Almost done but still one thing left: Vonallmen suggests we nurture the plant by telling it, (as she giggles), “Welcome home, we love you . . . now grow.” Medeiros spiritedly adds, “You can even sing to them.” I try. Then it’s on to the next one.
I dig and plant for hours—midday the group breaks for lunch and a catnap in the grass (“we figured out it’s a dangerous thing when the volunteers lay down . . . we lose them for an hour,” laughs Medeiros)—and it’s strange because the work never gets dull.
“When you’re doing something meaningful, you don’t look at it as work,” says Chimera. “Most people who do this get a lot out of it in return.”
There’s something fascinating about working outside, on the land, manually laboring towards the fulfillment of a larger goal, and larger gain for Maui. It’s exciting, even as I write this, to think that the baby koa and a‘ali‘i that I planted will someday grow into big trees—Mother Nature willing.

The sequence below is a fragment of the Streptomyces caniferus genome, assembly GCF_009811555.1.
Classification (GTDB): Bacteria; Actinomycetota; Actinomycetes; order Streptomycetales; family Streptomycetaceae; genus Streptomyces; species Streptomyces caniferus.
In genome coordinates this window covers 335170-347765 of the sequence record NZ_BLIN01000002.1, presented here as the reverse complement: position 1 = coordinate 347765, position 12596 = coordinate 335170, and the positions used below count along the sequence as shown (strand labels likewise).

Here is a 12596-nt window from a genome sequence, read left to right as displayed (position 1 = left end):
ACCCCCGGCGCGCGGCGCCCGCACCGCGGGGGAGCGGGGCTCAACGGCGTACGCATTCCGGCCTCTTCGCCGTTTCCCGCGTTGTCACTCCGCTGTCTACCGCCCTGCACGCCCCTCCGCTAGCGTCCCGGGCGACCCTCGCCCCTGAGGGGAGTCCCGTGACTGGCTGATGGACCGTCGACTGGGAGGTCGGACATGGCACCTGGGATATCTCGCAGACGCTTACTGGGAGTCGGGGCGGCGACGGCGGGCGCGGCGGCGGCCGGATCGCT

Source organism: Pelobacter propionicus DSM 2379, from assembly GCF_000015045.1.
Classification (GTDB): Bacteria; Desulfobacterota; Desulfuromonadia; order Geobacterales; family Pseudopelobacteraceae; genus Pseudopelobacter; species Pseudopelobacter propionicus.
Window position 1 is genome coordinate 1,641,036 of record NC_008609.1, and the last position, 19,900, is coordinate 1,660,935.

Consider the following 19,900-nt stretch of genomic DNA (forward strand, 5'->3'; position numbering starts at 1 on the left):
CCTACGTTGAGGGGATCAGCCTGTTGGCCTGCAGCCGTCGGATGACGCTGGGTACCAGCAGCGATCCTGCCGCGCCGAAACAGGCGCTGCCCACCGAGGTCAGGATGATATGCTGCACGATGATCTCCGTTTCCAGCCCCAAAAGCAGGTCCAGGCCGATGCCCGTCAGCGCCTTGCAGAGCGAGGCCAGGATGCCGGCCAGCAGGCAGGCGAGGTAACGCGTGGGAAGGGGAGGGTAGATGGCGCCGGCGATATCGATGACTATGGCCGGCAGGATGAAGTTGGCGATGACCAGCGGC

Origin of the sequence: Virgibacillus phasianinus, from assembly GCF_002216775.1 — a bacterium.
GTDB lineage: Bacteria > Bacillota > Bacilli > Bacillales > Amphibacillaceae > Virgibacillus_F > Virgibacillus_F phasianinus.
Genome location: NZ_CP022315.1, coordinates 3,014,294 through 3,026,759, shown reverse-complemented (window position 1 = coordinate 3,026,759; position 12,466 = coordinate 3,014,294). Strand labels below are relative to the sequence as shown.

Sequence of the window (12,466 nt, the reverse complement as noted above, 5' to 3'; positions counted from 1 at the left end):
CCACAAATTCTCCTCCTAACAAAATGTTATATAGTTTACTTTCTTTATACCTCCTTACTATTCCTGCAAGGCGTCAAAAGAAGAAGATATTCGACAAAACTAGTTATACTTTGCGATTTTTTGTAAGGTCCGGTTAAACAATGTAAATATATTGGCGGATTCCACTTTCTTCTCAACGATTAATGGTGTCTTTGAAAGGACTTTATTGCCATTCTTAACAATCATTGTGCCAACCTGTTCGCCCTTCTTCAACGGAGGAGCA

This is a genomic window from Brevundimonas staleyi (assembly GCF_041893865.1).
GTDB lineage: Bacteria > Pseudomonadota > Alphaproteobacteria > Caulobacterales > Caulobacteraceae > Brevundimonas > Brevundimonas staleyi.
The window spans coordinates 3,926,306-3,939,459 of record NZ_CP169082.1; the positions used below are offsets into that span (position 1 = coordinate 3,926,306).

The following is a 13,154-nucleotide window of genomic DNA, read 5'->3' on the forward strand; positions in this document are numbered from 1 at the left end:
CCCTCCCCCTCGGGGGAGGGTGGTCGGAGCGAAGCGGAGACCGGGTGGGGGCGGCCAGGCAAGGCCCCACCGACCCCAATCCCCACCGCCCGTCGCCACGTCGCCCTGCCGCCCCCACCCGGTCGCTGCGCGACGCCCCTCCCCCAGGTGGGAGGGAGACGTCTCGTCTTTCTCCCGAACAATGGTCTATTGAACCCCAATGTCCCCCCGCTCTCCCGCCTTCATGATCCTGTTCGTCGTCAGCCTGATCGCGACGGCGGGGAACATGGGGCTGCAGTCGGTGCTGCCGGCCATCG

At the end of the day, I ask Medeiros why he thinks the average person chooses to spend a Saturday working at Pu‘u Makua. He takes a minute, then answers. “As many times as people come up here . . . as many times as we help the mountain . . . it ends up helping us in return. It’s a matter of starting to treat the planet as if we might actually want to stay.”
We planted close to 1,000 koa and a‘ali‘i—the most planted by volunteers in one day. This year MRG’s goal is to plant 30,000 at Pu‘u Makua. To help them do this, get involved by calling (808) 572-4471 and/or emailing firstname.lastname@example.org.